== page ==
Sword beads?

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Teagirl
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Sword beads?

Post by Teagirl »

In my general research on beads I keep coming across references to sword beads, but nothing definitive other than various burials have a bead near the sword, so they think the bead was a talisman of sorts.

Anyone have any information or thoughts on this?

Thanks!

-Su
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Wiblick
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Post by Wiblick »

I'm bored at work and find this most intriguing - and I'm sure it will very quickly become a necessary trinket for any self respecting sword toting dark ager. So start making them!

(I'm really waiting for you to make those massively big beads they find on Time Team digs)

From Arms and Armor
Helmut Nickel; Stuart W. Pyhrr
The Metropolitan Museum of Art Bulletin, New Series, Vol. 47, No. 2, Recent Acquisitions: A Selection 1988-1989. (Autumn, 1989), pp. 20-22.

In many warrior graves of the Dark Ages a bead of agate,
amber, or meerschaum was found next to the sword. This
Schwertperle, or "sword bead," was a good-luck piece attached
to the scabbard by a strap. Sometimes a gold or silver
coin mounted as a pendant takes the place of the talismanic
bead; in this case the gold coin of Emperor Justin 11 (which
gives a convenient date post quem), set in a frame of matching
filigree decoration, seems to have been the sword's
Schwertperle. The similarly decorated beads might have been
ornaments for the attachment strap.


Other websites say they weren't attached to the sword, but that they were 'large'

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Teagirl
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Post by Teagirl »

Wiblick wrote:I'm bored at work and find this most intriguing - and I'm sure it will very quickly become a necessary trinket for any self respecting sword toting dark ager. So start making them!

(I'm really waiting for you to make those massively big beads they find on Time Team digs)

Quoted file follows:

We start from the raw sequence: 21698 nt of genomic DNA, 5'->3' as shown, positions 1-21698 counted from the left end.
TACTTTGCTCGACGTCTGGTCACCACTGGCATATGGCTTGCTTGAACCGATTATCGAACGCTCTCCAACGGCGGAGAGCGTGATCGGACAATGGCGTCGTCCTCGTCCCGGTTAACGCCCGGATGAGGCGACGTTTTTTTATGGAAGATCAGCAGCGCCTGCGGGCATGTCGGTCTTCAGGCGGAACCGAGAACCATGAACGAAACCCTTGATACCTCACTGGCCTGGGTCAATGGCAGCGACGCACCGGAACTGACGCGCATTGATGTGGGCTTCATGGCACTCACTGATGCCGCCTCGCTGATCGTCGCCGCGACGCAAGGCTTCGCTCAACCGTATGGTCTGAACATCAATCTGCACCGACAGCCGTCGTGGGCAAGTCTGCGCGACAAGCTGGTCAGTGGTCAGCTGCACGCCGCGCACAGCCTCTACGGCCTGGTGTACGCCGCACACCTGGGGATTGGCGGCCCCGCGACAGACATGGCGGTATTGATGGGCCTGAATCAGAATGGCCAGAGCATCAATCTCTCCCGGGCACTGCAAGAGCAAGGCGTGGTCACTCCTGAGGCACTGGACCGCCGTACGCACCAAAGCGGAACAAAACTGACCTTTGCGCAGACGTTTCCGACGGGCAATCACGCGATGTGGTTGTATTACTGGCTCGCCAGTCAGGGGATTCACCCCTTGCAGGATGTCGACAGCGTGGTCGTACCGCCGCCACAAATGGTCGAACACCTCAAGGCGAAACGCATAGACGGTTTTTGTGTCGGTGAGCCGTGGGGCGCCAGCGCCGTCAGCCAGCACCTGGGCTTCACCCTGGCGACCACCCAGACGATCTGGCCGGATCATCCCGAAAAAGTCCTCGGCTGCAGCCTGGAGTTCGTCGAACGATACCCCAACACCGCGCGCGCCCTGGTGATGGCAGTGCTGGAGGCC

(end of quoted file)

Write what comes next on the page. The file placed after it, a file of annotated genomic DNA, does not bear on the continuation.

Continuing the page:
....

Other websites say they weren't attached to the sword, but that they were 'large'
Well, first you have to define 'large'. :D Are you talking about the Walmgate bead? http://www.channel4.com/history/microsi ... ng_up.html

I saw the info you posted about the schwertperle, now I would love to find information on how they were fastened to the sword and why.

Mike's done some in amber glass recently that are around 18mm in diameter.

Give me an idea of what you're interested in and I'll lock...erm, encourage Mike to go to the studio and see what he can do.

-Su
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WorkMonkey
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Post by WorkMonkey »

I've never read about coins in close context to a sword blade, but certainly there are graves with either amber or glass beads found in the vacinity of the sword blade, suggesting they were dangling from some sort of attatchment. There's references in the Viking sagas about healing beads or something that were meant to protect the bearer of the sword from harm (though I think these were kept in a bag {round the neck?} as apposed to the sword) There's also references to "peace bands" that stop the sword being drawn at a feast or something, if the beads were attatched to a leather strap, you could theoretically tie it around the hilt to stop the blade coming out the scabbard. You get the same sort of effect with the pyramid strap pieces found at Sutton Hoo and the like, though these are strictly 7th Century If I recall, what they were used for is anyones guess but they could wrap around the grip, again, only if they were attatched to dangling straps.
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davetmoneyer